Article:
As a result of these efforts and commitment, Sweden has been able to achieve high recycling rates and significantly reduce the amount of waste sent to landfill. The Swedes’ comprehensive approach to recycling has helped to make Sweden a model for responsible waste management and environmental protection.
It’s all clean in the houses
You have to take off your shoes and leave them in the hall. And always! I try to do this at home too, but it’s not always easy :). This way you avoid getting the flat dirty and having to vacuum every 2 minutes and ending up deaf.
The Swedish tradition of students shouting out of their windows at 10pm is known as “Fönsterbanksskriket” or “Window Scream”. This tradition is particularly common in student residences in Sweden, and is often seen as a way for students to relax, release stress and let off steam.
The exact origin of this tradition is still debated, but it is said to date back to the 1950s. Some suggest that it may be linked to an old superstition according to which evil spirits and bad energy were supposed to come out of the house at 10pm, and the shouts of the students would be a way of chasing them away.
Whatever the case, this tradition has become a fun and social practice in student residences. Students often gather at their windows at precisely 10pm and shout together, creating a joyful and liberating atmosphere. It’s a way for students to bond and support each other, especially during stressful periods of study and exams.
This tradition is considered a Swedish cultural curiosity and an original way of managing stress and fostering a spirit of camaraderie among students living in residence. It’s a fun and unique experience for those lucky enough to live in a student residence in Sweden! ?
The relationship with alcohol
Don’t drink alcohol during the week! Saturday is the day to get your blood alcohol level up. If you’re French and you ask your Swedish flatmate out for a drink on a Thursday afternoon at 4pm, he might not quite understand. Or he’ll kindly tell you that it’s not Saturday. Unthinkable for us!
An original world record
The Swedes have achieved an impressive feat by creating the world’s largest representation of the solar system! This unique representation stretches an incredible 1,500 km across the entire country, giving an astronomical scale to this achievement.
At the heart of this monumental work, the sun is highlighted by the world’s largest spherical building, located in Stockholm. This incredible building is a true architectural feat, strikingly representing our nourishing star.
Walking through Sweden, visitors can follow this fascinating representation of the solar system, discovering the planets scattered across the landscape. Each stage of this representation offers a unique perspective on the immensity of space and our place in the universe.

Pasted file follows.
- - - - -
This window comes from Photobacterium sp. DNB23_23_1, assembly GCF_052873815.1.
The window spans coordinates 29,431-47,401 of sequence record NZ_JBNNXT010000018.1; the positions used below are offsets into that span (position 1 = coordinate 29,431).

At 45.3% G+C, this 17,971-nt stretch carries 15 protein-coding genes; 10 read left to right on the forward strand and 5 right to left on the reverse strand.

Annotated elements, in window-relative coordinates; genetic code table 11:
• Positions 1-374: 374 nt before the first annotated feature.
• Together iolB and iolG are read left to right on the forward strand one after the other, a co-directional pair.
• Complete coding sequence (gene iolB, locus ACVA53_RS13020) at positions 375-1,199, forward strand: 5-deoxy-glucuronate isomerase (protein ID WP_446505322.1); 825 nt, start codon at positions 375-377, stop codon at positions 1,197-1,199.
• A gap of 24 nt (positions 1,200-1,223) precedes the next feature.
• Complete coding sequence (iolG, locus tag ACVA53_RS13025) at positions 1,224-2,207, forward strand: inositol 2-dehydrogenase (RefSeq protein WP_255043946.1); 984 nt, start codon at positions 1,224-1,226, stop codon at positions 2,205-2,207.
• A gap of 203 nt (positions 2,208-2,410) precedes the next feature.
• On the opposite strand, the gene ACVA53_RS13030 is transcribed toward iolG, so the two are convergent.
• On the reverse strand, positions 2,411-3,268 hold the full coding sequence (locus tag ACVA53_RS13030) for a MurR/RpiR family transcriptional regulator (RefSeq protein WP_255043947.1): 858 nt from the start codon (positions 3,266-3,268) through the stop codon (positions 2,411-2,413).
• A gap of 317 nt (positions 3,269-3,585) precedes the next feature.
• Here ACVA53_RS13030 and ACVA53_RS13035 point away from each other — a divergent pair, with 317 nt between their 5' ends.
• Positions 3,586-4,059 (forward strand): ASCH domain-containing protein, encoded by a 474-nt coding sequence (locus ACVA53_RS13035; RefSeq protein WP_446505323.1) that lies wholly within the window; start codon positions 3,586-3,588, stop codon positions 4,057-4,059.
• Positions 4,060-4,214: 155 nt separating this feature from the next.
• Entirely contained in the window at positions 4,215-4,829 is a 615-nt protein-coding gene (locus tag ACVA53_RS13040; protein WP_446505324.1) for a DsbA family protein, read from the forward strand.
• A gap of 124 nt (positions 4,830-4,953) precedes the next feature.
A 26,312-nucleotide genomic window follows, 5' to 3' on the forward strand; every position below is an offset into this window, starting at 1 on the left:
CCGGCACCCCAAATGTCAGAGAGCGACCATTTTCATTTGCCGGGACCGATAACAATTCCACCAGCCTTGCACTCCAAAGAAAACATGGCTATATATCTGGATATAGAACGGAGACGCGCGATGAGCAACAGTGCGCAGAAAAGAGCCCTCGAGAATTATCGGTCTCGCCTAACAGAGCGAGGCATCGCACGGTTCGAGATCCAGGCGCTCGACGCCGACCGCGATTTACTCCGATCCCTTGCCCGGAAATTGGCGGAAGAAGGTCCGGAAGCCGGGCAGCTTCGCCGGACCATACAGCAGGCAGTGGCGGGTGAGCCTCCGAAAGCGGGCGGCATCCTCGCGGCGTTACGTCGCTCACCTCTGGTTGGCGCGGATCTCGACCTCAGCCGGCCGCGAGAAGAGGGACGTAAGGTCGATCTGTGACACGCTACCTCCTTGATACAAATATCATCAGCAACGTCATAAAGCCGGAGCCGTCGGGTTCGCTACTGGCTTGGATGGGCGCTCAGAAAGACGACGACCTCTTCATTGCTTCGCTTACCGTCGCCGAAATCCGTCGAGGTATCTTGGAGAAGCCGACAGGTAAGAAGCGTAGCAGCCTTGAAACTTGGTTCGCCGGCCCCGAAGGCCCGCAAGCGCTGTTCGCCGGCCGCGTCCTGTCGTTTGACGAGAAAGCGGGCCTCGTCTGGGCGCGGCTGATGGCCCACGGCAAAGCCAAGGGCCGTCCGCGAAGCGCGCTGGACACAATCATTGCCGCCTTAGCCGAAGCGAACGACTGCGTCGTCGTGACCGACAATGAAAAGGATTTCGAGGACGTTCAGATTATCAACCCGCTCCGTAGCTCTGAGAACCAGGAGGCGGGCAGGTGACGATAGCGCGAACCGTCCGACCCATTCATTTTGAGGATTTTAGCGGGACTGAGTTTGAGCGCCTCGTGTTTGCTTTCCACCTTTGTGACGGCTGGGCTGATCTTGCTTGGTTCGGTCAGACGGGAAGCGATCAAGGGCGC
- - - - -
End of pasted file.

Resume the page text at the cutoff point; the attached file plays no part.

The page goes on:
This achievement is a testament to the creativity and ingenuity of the Swedes, who have transformed a daring idea into an immersive astronomical experience on a national scale. The representation of the solar system in Sweden is not only a technical feat, but also a tribute to the beauty and grandeur of the universe that surrounds us. It’s an invitation to contemplate and marvel at the immensity of space and the stars.
Cars in the trees
In the village of Harads, in Sweden, there is an unusual hotel called “Treehotel”. As its name suggests, this hotel offers unique guest rooms perched in the trees. Each room is designed by a different architect and offers a unique accommodation experience. Some of the most famous rooms include a flying saucer, a giant bird’s nest, a mirror cube and even a room in the shape of a rally car, suspended in the trees several metres above the ground! It’s a unique experience for visitors looking for an unusual night out in the Swedish countryside.
The Feast of the Catherinettes in Sweden
In Sweden, there’s a fun tradition called ‘Kulstötning’, which literally translates as ‘snowball throwing’. This tradition is celebrated when a person turns 25 and is still single. Friends and family organise a festive event where the single person has to throw snowballs into a bathtub filled with icy water. For every snowball successfully thrown into the bath, the single person receives gifts or pledges. It’s a fun way to mark this milestone in life and celebrate the birthday while gently teasing the single person!
And there you have it! If you’ve got any other cool anecdotes to tell, don’t hesitate to post them in the comments section. And if you’d like to do an internship in Sweden, just contact us HERE!